Religion approaches moral expectations similar to a dentist who rewards a patient with candy following a preventive procedure. While a dentist’s warning of pending pain is often a successful motivator to submit to a mildly painful preventative procedure, the motive is tied to fear with an atta-boy candy reward (that likely led you to the problematic cavity in the first place)- and the process begins again. Whereas someone who has either felt the pain of a cavity or taken the time to learn the science behind tooth decay is much more intrinsically motivated to maintain teeth and gum health because they are driven by long-term organic consequences rather than performing to the short-term, extrinsic, puppet-on-a-string mentality of extrinsic baiting. Eventually, the bait either has to continue to outweigh the former reward- or we need to experience the natural consequences of oral hygiene neglect and let physical and financial pain speak for itself.

 Think this isn’t you? Remember your first burn- regardless of how many times your mom/dad warned you to stay away from the stove or to reapply sunblock? Remember deciding to wait to buy new auto tires until next year in an attempt to be frugal and spend the money on a plane or concert ticket instead? What about that decision to procrastinate on that group project that your team ended up suffering the consequences of your lack of preparation? Maybe you have left the house on an early spring morning dressed in full confidence of the weather forecaster’s prediction rather than listening to that intrinsic voice reminding you that a jacket is typically your best bet regardless of the forecast. If this is not you or does not trigger even a remotely related event, you my friend are the exception. Glad I could provide you with some helpful insight into the rest of us.

Who isn’t more proactive about applying sunscreen after suffering burn blisters, purchasing tires after a scare from sliding on ice with bald tires, or bringing a jacket regardless of the forecast? Although some of us are slower to respond than others, it is the hard lessons that stick with us and shape how we ultimately respond to our environment.  

The Significance of Freedom

John 8:32 proclaims, “And ye shall know the truth, and the truth shall make you free.” Although a measured dose of fear and patronizing may get our attention for a while, a genuine knowledge and understanding of the truth will ultimately lead us to an authentic reflection of righteousness. While religious leaders and followers often feel justified in backing extrinsic motivators believing they are doing the rest of the culture a favor by championing morality without the tough lessons of natural consequences, they are often more successful at delaying the intrinsic voice needed to sustain authentic moral integrity. In effect, assuming the rightful place of God. What good is it if we pattern this world after moral righteousness, but in the process fail to lead people to an authentic relationship with the God whose moral standard we represent?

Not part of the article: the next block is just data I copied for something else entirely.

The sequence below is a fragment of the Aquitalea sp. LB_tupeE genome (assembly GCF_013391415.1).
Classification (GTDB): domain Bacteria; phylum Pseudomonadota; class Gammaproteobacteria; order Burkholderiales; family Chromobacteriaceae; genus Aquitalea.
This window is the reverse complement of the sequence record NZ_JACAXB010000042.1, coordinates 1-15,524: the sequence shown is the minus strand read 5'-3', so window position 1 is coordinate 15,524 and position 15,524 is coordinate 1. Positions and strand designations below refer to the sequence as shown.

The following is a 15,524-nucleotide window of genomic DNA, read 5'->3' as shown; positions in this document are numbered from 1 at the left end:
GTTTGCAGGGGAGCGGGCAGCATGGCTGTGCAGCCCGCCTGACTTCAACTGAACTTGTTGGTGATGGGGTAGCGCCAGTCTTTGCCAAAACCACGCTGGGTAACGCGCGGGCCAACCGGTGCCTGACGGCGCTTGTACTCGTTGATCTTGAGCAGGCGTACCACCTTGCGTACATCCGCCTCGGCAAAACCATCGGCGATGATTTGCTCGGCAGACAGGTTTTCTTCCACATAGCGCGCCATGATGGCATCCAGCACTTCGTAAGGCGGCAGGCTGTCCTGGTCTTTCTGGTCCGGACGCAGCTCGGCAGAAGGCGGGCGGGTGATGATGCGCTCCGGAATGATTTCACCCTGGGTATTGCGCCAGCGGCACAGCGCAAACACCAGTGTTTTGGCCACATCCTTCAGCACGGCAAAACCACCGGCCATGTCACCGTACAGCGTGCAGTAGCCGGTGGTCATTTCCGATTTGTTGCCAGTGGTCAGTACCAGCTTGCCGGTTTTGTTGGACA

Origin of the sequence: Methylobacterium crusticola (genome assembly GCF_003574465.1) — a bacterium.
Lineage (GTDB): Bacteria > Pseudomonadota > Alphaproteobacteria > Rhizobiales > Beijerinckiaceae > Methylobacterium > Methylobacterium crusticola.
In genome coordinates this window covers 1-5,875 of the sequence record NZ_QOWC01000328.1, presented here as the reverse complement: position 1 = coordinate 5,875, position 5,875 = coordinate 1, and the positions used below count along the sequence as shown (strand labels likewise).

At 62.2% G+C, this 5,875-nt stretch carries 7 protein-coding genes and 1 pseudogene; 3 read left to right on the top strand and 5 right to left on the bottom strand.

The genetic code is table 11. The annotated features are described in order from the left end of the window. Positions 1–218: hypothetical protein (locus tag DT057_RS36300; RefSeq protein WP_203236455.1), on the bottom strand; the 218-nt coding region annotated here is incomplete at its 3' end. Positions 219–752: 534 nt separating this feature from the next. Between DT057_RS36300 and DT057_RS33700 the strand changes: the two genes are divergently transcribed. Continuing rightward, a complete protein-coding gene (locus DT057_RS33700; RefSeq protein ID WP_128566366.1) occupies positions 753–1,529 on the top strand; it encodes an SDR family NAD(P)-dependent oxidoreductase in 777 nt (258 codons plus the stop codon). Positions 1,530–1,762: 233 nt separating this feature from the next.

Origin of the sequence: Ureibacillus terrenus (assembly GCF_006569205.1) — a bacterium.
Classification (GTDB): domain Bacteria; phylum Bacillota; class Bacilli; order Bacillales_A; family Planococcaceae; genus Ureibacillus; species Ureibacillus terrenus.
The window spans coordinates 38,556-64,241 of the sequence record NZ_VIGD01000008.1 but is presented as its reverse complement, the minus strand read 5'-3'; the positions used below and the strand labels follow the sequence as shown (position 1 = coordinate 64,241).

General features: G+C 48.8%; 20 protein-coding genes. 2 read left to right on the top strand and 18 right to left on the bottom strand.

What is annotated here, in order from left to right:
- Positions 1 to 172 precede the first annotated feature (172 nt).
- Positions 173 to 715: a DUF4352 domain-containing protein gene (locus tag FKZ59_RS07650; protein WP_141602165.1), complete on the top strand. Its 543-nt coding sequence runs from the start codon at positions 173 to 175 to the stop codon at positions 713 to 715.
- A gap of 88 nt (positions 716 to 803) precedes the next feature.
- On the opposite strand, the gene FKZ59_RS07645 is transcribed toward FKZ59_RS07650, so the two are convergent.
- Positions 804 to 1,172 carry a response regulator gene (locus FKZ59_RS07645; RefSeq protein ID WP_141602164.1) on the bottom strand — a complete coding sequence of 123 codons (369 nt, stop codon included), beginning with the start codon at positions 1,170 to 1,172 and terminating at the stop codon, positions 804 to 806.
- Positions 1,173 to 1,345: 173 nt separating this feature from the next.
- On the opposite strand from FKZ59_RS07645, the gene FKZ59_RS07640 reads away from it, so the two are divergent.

“And the Lord’s servant must not be quarrelsome but kind to everyone, able to teach, patiently enduring evil, correcting his opponents with gentleness. God may perhaps grant them repentance leading to a knowledge of the truth” (2 Tim 2:24-25). In this current political climate, I think it would be wise to review this passage in the context of abortion- especially when it comes to patiently enduring evil and who is ultimately responsible for granting repentance and knowledge of truth. No mention of adopting legislative agenda or propaganda in the pursuit of pro-birth morals. But shouldn’t we, “Open y[our] mouth for the mute, for the rights of all who are destitute” (Pro 31:8)? Absolutely, but there is a world of difference between providing a convincing stance for those who can’t represent themselves and the extreme response of demanding obedience to righteous conviction. If we are aiming to reflect God in our response to others, there is no defense for reintroducing the law when Jesus died to grant us authentic freedom.  

So, does a vote for a liberal candidate automatically qualify one as someone who must support abortion? I can confidently testify from personal experience and scriptural backing; the answer is no. Render to the United States what is the United States’ (i.e. infrastructure, healthcare, military support, taxes), but reserve the alignment of moral conviction for the One who created it and within the construct of personal relationships. If we truly want to reflect the character of God, we must be willing to offer gentle direction without taking the wheel of other’s lives through social ostracizing and fear-based propaganda. We can begin by taking a back seat to the One who entrusted his only son to a culture that would reject and abort that ministry, and consequently grant freedom through that sacrifice.


Leave a Reply

Fill in your details below or click an icon to log in:

WordPress.com Logo

You are commenting using your WordPress.com account. Log Out /  Change )

Google photo

You are commenting using your Google account. Log Out /  Change )

Twitter picture

You are commenting using your Twitter account. Log Out /  Change )

Facebook photo

You are commenting using your Facebook account. Log Out /  Change )

Connecting to %s